This is a guest post by Chuck Hemann, the research manager for Dix & Eaton, a communications consulting firm, where he helps lead measurement, monitoring (social and traditional) and competitive intelligence efforts for the agency’s clients. You can connect with Chuck on Twitter and at his blog on PR measurement. The views in this post belong to Chuck Hemann and do not necessarily represent the viewpoints of his employer...
The measurement geeks among us (I’d count myself in that category) are often fond of talking about the importance of setting measurable goals and objectives, and benchmarking. I’m of the opinion that these two steps are 1a and 1b (or reversed if you’d like) of ANY communications program, not just public relations.
Rather, David thought it would be helpful if I spent a little time on benchmarking. Benchmarking can help you leverage your communications program by providing insights and ensuing recommendations that ensure your messages respond to actual differences in perception between you and your peer group. We recommend to clients all the time that they benchmark to start social media, advertising, marketing, even internal communications programs. As critical as it is to set measurable goals and objectives, it might be even more critical that those measurable goals and objectives be grounded in some basis of fact. Benchmarking can help you do that.
So what are the two most common ways that we benchmark?
1. Content analysis – this method really applies to social and traditional media relations. What are the media saying about you? Is it positive? Is it negative? Where are they talking about you? What messages are they picking up? Are they reacting to an experience they had with your company or product (particularly applicable to social media)? Why are they talking about you? Is the coverage surrounding a major corporate event? These are just some of the questions you would try to answer by benchmarking before the start of a communications program. The good news for you is that there are a plethora of tools available to you that can help gather the relevant data and then analyze it. However, if you prefer a low-tech approach, many of these questions/thoughts can be answered by even the most math averse among us.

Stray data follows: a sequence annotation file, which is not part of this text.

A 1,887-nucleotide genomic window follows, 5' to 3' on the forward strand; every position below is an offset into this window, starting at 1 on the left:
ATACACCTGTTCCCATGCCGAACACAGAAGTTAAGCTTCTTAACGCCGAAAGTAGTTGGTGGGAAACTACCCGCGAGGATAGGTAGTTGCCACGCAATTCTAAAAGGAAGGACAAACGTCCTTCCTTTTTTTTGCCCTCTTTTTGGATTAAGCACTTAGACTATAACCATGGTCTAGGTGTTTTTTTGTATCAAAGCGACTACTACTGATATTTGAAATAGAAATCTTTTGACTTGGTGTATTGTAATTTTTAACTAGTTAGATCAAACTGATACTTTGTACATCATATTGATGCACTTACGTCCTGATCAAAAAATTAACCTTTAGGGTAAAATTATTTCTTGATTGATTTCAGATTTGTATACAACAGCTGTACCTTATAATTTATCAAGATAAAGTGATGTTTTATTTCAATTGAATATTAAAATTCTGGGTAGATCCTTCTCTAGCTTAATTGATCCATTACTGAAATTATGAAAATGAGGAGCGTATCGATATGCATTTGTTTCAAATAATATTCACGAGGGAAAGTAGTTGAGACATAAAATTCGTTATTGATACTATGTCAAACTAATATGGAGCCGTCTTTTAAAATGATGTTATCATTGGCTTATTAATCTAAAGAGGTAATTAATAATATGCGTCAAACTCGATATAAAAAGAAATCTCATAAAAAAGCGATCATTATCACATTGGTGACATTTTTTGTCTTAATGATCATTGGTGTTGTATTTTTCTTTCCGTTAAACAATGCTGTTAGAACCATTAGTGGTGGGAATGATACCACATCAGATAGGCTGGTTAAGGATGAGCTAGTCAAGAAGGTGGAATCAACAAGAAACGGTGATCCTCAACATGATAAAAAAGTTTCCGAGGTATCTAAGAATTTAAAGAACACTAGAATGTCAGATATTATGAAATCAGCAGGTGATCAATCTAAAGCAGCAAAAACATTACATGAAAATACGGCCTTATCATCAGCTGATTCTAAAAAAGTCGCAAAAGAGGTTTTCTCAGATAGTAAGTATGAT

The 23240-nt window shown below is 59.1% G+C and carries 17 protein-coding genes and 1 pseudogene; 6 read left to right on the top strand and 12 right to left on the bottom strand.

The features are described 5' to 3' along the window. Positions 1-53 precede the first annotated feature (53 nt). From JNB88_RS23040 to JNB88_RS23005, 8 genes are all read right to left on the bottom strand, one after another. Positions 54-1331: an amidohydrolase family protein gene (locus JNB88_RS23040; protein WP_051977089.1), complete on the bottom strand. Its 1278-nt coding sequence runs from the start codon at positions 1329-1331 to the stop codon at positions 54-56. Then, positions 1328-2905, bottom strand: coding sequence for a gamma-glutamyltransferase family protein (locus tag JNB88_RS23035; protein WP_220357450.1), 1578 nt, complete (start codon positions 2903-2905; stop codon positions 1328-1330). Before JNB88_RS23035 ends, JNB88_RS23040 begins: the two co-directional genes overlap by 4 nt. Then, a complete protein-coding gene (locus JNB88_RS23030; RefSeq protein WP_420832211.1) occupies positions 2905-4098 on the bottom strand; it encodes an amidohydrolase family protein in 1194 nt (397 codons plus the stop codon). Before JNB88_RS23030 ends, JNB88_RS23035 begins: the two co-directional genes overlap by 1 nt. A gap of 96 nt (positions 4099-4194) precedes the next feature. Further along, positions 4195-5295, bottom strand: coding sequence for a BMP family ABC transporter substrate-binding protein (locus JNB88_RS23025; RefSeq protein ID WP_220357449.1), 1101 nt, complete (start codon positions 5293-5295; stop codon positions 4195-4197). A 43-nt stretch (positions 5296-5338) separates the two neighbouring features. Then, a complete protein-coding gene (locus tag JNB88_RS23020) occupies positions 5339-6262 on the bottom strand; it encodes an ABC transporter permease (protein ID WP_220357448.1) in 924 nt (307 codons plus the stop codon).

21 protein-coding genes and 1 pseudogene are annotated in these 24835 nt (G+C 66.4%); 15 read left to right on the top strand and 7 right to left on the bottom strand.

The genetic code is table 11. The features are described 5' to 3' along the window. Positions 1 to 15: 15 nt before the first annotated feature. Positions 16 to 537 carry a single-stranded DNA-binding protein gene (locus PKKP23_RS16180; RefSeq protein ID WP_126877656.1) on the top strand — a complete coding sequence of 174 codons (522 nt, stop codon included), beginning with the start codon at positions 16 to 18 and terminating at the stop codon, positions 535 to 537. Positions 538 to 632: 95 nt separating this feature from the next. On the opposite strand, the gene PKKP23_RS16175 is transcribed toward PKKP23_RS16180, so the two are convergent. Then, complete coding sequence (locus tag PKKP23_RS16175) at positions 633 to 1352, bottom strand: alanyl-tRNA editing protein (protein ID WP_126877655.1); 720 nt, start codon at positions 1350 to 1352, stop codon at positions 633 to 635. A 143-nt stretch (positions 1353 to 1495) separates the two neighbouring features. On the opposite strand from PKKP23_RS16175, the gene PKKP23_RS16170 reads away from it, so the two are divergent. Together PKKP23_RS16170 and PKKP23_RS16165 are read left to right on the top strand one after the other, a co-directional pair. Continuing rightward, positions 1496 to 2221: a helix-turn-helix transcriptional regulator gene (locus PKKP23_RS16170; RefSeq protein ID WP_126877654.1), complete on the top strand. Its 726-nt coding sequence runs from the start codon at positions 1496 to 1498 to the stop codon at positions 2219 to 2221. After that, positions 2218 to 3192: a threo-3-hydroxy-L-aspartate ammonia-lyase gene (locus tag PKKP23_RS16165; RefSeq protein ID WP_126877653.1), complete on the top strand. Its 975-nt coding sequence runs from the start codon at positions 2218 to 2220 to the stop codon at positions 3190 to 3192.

2. Surveys – content analysis tends to be limited to social and traditional media campaigns, while surveys can help you answer many more questions, and aren’t just limited to those two types of efforts. You can utilize surveys at the start of internal communications, marketing, advertising, even traditional and social media programs. We often survey journalists at the start of media relations programs in order to gauge awareness (there’s that dirty word again) of the company or its products.
There are obviously others, these are just two of the more popular methods.
TWO WORDS OF CAUTION
1. Do not skip this step. Far too often, we are in a hurry to begin the program without any basis for where we are now/what we’ve already done. You don’t want to be in the position where someone asks you about the performance of a campaign and you have nothing to compare it against.
2. Be sure to allocate enough budget for this process. Why is research often neglected in communications? Because it has the perception (however misguided) that it’s expensive to conduct. Here’s what some won’t tell you…it is sometimes. Depending upon the scope of the project, a survey or content analysis can be pricey. However, in most instances you can decipher enough actionable insight by using approximately 8-10% of your overall budget. I know it seems high, but I think you’d prefer to be achieving what you said you’d achieve, right?
Anyway, are there things that I haven’t mentioned here that you are doing? If so, what have you experienced? Are clients resistant? Are we as professionals resistant? I’m looking forward to learning from you!